Akos, thank you for those calculations. I'm a little lost though--it looks like you are ignoring the unit specs and just estimating what this application should require? My goal is to estimate the annual energy consumption of this pump. Do I understand you correctly:

Pushing water up 5' at a rate of 30 gpm will require 30W of power.
Divide 30W by 0.5 for pump efficiency and by 0.7 for motor efficiency, for a total pump power use of 85W.
The grinder might take another 100-115W.

Assuming all of that is correct, it would still run for about 60-80 hours per year. At 200W when running, that's 12 to 16 kWh/yr. That's only \$2 to \$3 of electricity per year, which seems hard to believe, and an order of magnitude lower than my estimate. But maybe it's accurate, or maybe my math is wrong?

1. Expert Member
| | #13

Pretty much.

I took another quick look at the pump and it is capable of almost 150ft of head, at those kinds of lifts and GPM, you do need a big motor, maybe that is why they rate it at 16A. At those lifts and gpm, you are close to 700W hydraulic power (~2000W electric).

I think overall it is hard to say till the pump is in operation or if you can find a place that has that installed and measure. Maybe pumping poop is a lot harder than water.

I've been to places with macerating pumps behind the toilet. It didn't feel or look like a multi kW draw when running.

EDIT: Just saw your longer reply. Pumping along 1500' of pipe will take some extra power. Would be best to do a loss calc on that run and adjust.

1. Expert Member
| | #16

Akos, most of the development has been built out and I believe they have similar pumps, but I will check. Thanks for your help!

4. Expert Member
| | #15

@JonR #14, that's a great PDF! Thanks for your help.

5. Expert Member
| | #17

Regular centrifugal pumps use less power with increased head. Power goes into moving water, gallons per minute. Restricting the flow on the outlet of the pump actually results in reduced energy use. I can’t give you a rule as to how much, but you can get a guess from the pump curves showing horsepower requirements. I would also check that you’ll be operating this pump within the allowable range of its particular pump curve. Running pumps intended for very high heads at very low can sometimes cause problems.

To get closer to the wattage the pump will use, multiply volts * amps * 0.8. The 0.8 is a guess at what your power factor will probably be. It’s very unlikely you’ll be at 1.0 power factor. Jon is correct that the power factor will drop when the pump is operated far from full load. Poor power factor isn’t usually a billable issue for residential customers (commercial customers pay penalties for anything below 0.8 usually), but may result in more light flickering/dimming while the pump is running.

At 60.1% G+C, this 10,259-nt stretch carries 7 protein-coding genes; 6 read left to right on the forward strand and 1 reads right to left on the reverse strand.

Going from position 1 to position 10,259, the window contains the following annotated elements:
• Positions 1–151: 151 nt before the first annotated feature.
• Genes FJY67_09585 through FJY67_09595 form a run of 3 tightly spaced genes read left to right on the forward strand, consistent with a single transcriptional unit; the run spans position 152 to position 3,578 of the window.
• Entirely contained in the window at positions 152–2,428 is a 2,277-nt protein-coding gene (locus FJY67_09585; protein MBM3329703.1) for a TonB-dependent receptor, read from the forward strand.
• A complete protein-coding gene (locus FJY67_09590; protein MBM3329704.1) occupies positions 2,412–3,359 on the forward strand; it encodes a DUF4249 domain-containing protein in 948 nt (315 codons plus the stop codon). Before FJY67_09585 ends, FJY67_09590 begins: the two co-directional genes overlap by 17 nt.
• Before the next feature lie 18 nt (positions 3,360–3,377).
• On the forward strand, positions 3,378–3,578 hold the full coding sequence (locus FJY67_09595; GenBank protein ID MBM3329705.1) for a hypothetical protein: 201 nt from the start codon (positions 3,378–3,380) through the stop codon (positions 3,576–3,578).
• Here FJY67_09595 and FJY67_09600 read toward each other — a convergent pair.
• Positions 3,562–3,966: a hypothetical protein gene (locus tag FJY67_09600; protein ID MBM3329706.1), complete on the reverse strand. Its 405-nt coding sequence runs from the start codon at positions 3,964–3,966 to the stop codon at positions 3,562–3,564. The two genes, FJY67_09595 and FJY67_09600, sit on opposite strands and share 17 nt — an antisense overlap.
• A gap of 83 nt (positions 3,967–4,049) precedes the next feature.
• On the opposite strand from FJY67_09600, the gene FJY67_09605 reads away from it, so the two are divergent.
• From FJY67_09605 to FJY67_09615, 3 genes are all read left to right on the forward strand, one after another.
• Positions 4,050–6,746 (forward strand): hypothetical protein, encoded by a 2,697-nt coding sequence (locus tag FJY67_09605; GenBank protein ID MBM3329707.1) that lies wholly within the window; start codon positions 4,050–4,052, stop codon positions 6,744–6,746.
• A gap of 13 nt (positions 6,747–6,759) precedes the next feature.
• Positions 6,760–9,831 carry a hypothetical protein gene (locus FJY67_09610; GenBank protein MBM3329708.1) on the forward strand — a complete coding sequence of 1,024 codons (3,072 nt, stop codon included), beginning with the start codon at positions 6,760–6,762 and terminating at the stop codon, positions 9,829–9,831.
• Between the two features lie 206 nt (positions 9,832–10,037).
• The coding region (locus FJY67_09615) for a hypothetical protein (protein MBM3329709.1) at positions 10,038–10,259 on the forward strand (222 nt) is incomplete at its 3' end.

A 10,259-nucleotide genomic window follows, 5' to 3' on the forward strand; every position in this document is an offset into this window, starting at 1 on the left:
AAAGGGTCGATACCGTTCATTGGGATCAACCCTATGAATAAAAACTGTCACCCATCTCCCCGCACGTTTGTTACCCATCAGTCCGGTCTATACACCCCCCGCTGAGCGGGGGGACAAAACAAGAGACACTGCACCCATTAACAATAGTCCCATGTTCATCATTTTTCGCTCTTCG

I agree that the pump is probably oversized for the application, but I also agree with Malcolm: using something other than the pump specified by the developer will probably result in finger pointing and project delays.

Bill

6. | | #18

It seems to me we would need to add the power required to start the motor to your run numbers.

If we say the pump starts 5 times a day and draws 50 amps for 15 seconds.
240V x 50 A = 12,000 / 480 (1/4 of a minute in an hour) = 25 watt hours per start just to get the machinery up to speed. 25 x 5 times a day x 365 day = 45 kWh a year just to start the equipment before you move the first gallon.

5 times a day is a guess as is 50 amps and 15 seconds feel free to adjust if you have different guesses.

Walt

1. Expert Member
| | #19

The motor start current is the locked rotor (LRA) current, but only lasts for a number of cycles with each cycle being 1/60 of a second. Starting current is not going to have any real effect on your energy usage in kWh unless you are starting A LOT (thousands of times a day maybe). An entire year of inrush currents from starting is probably going to cost a few cents or so if that. Not something to worry about.

The LRA number is given primarily for sizing of circuit protection devices (circuit breakers and fuses).

Bill